Articles

This is a list of all the 'Articles' in the order they were published. Articles present the main facts on a topic clearly and accurately in around 2000 words. They may include discussion of different research trends or major points of difference within current research or opinion. Articles include a summary of the most important points contained in the article. To customise your search, use the 'category' buttons, or the search function.

The Vasa Ship in Stockholm is a major find due to the development of diving techniques in marine archaeology. Today, it is considered the most preserved ship from the 17th century. Photo: Georg Dembowski, Wikimedia Commons (CC BY-SA 3.0)

2020.07.21 | Article, Alexandra Sanmark, Research

The field of archaeology in the Nordics

Prominent Nordic archaeologists have included C J Thomsen, who proposed the first the chronological classification of artefacts, and Lennart von Post, who pioneered useful dating methods. Archaeology as a discipline in the Nordics has changed dramatically over time, from traditional archaeology in 19th century, to more emphasis on scientific…

Vestre Landsret in Viborg, Denmark, built in 2014. Photo: Lars Guldager, domstol.dk.

2020.07.14 | Article, Byron J. Nordstrom, Law

The legal systems of the Nordic countries

Constitutions set out the rights of individuals living in the Nordic countries, enshrining fundamental principles, such as full equality before the law and innocence until proved guilty. Contemporary law in the Nordic countries is based on compiled codes and/or comprehensive collections of statutes.

Even companies that are dependent on fossil fuels are beginning to consider alternative ways of working. While national and international regulation helps, some are doing it voluntarily. Photo: Windmills, Lapland, Sweden. NN-norden.org, Johannes Jansson. CC BY-SA 4.0.

2020.06.23 | Article, Cornelia Fast, Julia Grimm, Naghmeh Nasiritousi, Business, Research

Addressing climate change the Nordic way: Motives of Swedish companies for taking action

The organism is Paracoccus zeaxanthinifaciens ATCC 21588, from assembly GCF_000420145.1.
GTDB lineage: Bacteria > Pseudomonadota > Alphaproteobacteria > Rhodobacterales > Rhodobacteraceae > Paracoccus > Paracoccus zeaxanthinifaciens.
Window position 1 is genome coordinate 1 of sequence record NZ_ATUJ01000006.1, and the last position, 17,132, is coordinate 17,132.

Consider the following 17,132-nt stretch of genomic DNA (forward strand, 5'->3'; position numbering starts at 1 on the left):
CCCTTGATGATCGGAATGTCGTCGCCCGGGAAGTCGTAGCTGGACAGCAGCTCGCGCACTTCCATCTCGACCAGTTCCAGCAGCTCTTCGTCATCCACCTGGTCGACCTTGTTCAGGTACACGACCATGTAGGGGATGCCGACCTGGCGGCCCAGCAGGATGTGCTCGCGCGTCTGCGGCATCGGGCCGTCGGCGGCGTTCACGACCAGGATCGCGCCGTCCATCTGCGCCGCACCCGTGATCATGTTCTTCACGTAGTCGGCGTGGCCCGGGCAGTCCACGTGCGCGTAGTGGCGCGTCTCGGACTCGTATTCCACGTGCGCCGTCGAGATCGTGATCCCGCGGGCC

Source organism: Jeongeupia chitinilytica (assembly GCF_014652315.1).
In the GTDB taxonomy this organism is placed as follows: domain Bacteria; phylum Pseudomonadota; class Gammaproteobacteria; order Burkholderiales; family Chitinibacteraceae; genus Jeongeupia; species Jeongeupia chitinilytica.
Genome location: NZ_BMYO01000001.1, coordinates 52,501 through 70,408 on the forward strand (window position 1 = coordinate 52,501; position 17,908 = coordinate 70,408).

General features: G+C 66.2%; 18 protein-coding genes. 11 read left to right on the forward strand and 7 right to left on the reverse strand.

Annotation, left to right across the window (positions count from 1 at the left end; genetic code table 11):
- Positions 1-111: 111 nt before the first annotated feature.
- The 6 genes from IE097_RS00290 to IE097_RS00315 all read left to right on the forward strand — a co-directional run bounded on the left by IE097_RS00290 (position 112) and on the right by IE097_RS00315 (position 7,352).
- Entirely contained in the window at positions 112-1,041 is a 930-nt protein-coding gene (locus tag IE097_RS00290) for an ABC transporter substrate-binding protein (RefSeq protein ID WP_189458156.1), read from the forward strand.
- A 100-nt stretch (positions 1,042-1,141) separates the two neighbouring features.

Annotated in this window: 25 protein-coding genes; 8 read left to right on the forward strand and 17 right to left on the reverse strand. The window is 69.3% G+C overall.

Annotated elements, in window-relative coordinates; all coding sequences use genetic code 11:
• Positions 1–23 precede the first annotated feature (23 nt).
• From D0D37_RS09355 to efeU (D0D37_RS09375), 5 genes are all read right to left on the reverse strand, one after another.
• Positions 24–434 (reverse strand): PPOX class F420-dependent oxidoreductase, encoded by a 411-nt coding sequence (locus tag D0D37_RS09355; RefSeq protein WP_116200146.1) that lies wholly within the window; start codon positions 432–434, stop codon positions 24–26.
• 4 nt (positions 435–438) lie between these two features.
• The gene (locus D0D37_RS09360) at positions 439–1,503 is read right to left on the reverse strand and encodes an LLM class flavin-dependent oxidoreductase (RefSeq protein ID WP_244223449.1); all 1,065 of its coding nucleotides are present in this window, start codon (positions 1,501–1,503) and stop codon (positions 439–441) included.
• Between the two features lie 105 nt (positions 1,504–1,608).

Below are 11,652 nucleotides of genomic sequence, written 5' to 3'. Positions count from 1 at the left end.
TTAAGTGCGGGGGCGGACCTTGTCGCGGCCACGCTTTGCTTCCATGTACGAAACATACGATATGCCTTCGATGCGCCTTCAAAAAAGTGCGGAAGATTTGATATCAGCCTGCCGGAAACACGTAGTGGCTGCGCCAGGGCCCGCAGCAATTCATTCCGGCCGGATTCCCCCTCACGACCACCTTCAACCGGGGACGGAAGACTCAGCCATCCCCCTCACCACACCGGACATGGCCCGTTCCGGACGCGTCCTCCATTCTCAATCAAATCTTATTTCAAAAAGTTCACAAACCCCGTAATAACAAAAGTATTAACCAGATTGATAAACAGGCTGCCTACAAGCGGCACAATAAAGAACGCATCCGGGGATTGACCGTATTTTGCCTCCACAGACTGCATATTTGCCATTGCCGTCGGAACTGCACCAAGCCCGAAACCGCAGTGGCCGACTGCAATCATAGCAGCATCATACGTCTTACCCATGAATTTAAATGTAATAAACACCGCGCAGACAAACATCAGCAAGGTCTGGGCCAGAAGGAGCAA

It is Sweden’s goal to become one of the world’s first fossil fuel free welfare states, and many Swedish companies are voluntarily working to reduce their climate impact. The reasons for this are manifold; they primarily involve risk management, a sense of responsibility, management of reputation, and addressing the demands of various…

Car-manufacturing in a Valmet Automotive body shop in Finland. Photo: Media, Valmet Automotive.

2020.06.11 | Article, Zhen Im, Business, Public policy, Research

Nordic workers vulnerable due to automation: an introduction

Widespread economic transformations, such as increasing automation, tend to negatively affect some groups more than others in the Nordic countries, as elsewhere. Workers who risk losing their jobs to machines or other means are a societal concern; it is, after all, not their fault that society is changing. Importantly, not only are these workers…

Family photo taken in 1944 in Helsingfors Finland. After the Second World War, smaller nuclear families became more widespread as a societal model. Photo: Helsingfors Stadsmuseum. CC-BY-4.0

2020.06.03 | Article, Byron J. Nordstrom, Labour markets, Governance

An overview of population trends in the Nordic countries since the Second World War

The Nordic countries have seen a number of important changes to their populations since the end of World War II. Perhaps most notable among these are growth, increased diversity, and gradual aging. Labour migration has also played a role and detailed people registers mean that research of all kinds can be undertaken with accessible and…